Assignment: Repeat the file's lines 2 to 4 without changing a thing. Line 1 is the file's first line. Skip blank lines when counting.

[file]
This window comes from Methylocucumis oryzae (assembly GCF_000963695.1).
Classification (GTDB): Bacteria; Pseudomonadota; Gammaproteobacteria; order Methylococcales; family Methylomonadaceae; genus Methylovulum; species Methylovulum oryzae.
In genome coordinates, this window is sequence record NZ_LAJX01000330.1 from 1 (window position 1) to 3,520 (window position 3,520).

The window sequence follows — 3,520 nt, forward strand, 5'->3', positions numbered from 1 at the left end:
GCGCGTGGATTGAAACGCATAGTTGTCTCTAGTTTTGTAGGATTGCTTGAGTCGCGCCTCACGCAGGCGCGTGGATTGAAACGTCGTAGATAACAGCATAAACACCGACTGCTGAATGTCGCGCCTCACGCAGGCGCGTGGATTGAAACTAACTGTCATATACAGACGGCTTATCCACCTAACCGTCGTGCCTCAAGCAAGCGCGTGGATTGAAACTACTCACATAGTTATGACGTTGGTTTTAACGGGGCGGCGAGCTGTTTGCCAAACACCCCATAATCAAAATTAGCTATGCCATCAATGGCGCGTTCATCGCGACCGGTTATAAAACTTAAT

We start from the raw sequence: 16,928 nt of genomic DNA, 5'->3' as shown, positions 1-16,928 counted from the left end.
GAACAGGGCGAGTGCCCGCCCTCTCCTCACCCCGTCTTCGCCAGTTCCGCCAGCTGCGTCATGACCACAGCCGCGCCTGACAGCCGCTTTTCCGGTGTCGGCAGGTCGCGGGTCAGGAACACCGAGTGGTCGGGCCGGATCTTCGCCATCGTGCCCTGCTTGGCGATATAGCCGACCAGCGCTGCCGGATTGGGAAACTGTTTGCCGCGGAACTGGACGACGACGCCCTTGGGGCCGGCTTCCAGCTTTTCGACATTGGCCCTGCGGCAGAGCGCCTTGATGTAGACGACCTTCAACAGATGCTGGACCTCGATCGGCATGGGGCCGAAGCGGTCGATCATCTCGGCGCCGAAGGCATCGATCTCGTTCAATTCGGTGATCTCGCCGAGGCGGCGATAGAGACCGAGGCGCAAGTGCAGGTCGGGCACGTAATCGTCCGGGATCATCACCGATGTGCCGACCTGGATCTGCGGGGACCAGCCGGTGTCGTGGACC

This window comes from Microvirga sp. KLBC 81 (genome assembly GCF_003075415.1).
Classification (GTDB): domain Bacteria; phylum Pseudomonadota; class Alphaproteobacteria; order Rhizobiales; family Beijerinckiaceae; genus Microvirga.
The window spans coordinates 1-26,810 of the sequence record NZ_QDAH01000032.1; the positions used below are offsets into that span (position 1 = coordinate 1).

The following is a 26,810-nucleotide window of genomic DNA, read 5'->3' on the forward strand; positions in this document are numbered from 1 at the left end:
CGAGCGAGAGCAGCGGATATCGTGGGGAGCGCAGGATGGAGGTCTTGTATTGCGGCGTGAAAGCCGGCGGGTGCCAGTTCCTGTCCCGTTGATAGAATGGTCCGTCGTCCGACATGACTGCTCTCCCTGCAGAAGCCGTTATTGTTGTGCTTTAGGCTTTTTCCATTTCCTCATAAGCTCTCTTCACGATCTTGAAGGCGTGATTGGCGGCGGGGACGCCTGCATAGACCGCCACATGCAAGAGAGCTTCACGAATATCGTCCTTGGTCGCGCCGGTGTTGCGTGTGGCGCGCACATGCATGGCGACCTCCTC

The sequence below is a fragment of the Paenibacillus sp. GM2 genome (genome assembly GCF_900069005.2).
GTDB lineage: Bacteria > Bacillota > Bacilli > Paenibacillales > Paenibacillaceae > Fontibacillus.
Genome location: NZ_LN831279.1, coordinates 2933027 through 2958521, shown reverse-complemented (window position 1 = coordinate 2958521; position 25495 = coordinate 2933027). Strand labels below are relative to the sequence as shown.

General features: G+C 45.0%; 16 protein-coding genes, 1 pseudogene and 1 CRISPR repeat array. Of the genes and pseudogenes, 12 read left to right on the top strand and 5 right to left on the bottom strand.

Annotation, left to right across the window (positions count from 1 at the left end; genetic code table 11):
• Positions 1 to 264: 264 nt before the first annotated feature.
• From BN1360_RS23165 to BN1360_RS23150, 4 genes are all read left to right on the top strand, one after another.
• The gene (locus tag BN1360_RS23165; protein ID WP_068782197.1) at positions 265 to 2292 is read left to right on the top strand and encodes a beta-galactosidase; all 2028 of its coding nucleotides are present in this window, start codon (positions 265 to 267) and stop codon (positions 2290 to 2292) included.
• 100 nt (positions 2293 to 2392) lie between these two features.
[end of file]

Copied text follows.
Classification (GTDB): Bacteria; Pseudomonadota; Gammaproteobacteria; order Methylococcales; family Methylomonadaceae; genus Methylovulum; species Methylovulum oryzae.
In genome coordinates, this window is sequence record NZ_LAJX01000330.1 from 1 (window position 1) to 3,520 (window position 3,520).

The window sequence follows — 3,520 nt, forward strand, 5'->3', positions numbered from 1 at the left end: